Another popular camp, and probably the oldest in Dubai, The Al Nasr Leisureland Summer camp at the Al Nasr Leisureland premises once again is expecting a huge crowd of over 1,000 children. We have a large swimming pool and an ice skating rink which can take up to 1,000 children at a time, Anjum Zia, Camp coordinator said.

For a period of one month, children can join any time for a fee of Dh350 plus transport. Already we have over 200 children at the camp which kicked off on May 21, said Zia who disclosed that registration is open and the camp will conclude on August 31.

A prominent and popular summer camp which has survived over the years is the Marbella Resort Summer camp at the Marbella Resort and Hotel in Sharjah. Michael T. Malicsi, Recreation Manager at the hotel said the camp will be divided into three age groups and will begin on June 18 until August 31. The two and half month camp will be available only for Dh650 for non-members, and Dh600 for members. The camp apart from swimming and other sport and arts and craft activities, will this year, incorporate karate, kung fu, muscle and fitness programme, quiz, public speaking and aptitude tests. The fee is inclusive of lunch, Malisci said.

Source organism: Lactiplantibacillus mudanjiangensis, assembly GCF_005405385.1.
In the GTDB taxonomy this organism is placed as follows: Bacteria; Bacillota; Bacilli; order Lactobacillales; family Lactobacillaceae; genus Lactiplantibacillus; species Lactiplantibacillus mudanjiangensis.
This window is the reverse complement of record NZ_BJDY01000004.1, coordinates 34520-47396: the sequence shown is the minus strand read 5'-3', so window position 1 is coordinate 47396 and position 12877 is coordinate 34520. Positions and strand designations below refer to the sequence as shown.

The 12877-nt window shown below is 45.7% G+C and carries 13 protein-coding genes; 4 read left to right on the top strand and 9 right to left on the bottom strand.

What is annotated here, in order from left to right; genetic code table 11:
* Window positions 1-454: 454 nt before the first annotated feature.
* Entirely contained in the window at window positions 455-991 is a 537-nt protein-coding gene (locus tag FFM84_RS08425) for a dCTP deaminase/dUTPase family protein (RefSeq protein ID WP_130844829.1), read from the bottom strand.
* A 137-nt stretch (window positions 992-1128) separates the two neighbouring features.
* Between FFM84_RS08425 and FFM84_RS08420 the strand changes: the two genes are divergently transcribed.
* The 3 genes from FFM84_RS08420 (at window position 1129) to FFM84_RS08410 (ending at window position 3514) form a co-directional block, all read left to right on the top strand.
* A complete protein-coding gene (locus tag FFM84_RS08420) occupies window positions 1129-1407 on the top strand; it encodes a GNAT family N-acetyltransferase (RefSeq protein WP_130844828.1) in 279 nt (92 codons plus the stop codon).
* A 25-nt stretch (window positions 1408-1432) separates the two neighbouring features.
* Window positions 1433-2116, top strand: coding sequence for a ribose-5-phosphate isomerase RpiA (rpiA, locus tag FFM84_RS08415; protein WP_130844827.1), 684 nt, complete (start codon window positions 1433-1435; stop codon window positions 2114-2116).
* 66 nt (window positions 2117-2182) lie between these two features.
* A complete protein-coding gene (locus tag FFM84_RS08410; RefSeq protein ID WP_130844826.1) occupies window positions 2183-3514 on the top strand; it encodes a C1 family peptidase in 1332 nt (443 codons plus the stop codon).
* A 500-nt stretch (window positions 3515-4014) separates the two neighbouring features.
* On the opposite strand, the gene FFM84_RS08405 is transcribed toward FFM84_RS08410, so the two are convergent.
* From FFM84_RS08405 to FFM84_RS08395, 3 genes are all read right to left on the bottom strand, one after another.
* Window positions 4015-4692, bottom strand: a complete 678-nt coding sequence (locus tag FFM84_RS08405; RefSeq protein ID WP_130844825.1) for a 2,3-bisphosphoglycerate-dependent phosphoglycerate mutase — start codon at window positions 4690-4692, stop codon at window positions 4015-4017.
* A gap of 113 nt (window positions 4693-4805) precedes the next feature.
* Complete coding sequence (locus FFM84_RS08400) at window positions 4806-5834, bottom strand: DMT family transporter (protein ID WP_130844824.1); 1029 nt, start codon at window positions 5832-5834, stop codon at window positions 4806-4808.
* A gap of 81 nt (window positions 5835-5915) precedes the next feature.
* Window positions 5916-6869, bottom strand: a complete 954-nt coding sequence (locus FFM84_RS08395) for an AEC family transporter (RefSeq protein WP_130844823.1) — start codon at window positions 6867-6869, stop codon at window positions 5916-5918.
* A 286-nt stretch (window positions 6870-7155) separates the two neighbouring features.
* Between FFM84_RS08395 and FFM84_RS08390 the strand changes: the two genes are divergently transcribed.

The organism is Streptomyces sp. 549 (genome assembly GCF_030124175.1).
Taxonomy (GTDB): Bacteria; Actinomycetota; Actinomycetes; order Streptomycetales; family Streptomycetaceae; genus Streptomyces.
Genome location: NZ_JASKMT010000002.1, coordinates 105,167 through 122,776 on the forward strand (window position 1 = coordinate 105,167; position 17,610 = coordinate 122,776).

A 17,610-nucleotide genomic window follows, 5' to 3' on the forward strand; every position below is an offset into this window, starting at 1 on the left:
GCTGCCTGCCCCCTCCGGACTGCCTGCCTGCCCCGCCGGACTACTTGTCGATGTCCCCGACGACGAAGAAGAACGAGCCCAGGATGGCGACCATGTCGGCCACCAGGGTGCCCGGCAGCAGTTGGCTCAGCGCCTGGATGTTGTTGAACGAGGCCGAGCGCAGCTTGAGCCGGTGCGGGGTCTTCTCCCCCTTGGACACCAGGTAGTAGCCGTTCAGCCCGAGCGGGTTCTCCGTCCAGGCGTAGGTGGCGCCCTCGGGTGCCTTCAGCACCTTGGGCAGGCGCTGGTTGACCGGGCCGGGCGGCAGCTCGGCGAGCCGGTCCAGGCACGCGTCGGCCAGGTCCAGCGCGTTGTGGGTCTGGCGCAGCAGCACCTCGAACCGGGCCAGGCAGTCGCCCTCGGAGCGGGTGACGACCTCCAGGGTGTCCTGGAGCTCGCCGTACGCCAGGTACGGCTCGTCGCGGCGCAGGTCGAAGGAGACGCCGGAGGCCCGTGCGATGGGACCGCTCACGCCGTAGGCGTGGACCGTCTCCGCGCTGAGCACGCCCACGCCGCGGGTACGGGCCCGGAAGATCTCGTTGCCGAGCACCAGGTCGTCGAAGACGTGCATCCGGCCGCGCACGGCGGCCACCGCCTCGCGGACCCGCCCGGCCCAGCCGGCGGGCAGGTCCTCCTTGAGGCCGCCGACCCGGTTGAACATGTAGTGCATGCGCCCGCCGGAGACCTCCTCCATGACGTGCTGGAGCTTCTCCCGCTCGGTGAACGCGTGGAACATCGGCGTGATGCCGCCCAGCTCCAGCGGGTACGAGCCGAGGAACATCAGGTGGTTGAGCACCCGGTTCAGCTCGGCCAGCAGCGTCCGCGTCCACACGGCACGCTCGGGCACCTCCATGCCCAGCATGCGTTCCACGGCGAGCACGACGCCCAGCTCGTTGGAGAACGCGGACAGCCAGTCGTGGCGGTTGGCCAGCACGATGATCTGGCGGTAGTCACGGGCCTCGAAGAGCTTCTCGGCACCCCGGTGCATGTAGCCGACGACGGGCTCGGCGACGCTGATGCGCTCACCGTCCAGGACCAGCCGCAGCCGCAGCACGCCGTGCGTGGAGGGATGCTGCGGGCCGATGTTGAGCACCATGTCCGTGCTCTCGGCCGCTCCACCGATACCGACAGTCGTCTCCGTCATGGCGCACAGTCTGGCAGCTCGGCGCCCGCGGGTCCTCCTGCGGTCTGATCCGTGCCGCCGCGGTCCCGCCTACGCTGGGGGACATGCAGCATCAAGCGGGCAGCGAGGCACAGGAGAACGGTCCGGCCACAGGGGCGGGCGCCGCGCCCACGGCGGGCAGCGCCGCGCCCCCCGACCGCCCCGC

Summer programmes for children and youth will also be organised by Humaid bin Rashid Al Nuaimi Foundation for Human Resource Development in Ajman. Dr. Amnah Khalifa, Director of the Foundation said that the summer programme which will begin on July 2 and conclude on August 31 will feature cultural, heritage, scientific, religious and entertaining activities for the children between 10 to 16 years old. “Several sport Championships including foot balls and volley balls which will be organised with coordination with Ajman chess club, Ajman cultural and sports club are also main part of the activities,” Dr Khalifa said.